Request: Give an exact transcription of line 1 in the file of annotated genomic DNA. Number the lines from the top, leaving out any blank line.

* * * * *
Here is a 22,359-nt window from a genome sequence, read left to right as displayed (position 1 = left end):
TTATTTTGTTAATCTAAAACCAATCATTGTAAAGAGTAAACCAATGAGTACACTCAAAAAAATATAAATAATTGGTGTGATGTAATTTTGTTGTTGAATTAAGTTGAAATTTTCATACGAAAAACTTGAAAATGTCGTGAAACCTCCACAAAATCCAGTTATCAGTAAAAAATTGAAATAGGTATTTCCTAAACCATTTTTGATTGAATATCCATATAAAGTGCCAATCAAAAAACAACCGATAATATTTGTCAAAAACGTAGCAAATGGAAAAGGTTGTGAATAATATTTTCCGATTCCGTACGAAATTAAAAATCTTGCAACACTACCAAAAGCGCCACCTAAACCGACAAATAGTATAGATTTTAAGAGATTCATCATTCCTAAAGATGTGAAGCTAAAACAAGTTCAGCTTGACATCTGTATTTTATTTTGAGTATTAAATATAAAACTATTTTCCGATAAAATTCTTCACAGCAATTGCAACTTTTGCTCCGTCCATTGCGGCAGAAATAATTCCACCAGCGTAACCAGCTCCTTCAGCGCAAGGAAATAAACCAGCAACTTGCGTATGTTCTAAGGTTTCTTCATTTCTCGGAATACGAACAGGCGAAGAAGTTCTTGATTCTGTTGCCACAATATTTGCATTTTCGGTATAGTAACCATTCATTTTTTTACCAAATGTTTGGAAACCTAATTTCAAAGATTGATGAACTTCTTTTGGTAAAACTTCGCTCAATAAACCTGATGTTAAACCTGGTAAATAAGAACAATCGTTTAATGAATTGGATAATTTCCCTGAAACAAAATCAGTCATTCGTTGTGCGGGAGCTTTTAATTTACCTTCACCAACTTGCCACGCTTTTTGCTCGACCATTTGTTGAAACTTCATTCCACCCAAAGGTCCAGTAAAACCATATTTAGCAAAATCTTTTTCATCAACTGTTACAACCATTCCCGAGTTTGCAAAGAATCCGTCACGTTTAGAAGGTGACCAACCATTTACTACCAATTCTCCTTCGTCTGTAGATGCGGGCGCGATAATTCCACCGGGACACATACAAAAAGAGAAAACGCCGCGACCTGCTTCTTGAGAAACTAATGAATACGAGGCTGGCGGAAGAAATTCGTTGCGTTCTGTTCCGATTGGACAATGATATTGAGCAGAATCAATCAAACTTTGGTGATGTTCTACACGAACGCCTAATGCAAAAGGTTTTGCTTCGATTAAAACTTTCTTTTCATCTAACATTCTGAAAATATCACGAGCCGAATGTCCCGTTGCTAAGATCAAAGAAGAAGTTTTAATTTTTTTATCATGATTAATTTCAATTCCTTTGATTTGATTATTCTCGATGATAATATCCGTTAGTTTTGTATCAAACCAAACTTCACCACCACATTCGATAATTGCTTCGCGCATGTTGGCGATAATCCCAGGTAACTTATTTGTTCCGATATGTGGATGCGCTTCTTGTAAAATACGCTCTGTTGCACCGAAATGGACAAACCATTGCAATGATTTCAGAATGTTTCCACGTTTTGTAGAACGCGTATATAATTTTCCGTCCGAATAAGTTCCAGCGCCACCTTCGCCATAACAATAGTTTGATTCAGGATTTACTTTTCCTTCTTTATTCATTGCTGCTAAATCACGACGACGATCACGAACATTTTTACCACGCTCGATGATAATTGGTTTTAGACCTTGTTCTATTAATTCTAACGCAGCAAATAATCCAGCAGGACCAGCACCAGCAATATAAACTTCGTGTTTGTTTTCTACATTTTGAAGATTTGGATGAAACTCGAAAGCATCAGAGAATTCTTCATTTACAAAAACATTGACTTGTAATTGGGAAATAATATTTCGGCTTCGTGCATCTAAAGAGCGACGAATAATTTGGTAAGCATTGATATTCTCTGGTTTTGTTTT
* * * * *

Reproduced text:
Here is a 22,359-nt window from a genome sequence, read left to right as displayed (position 1 = left end):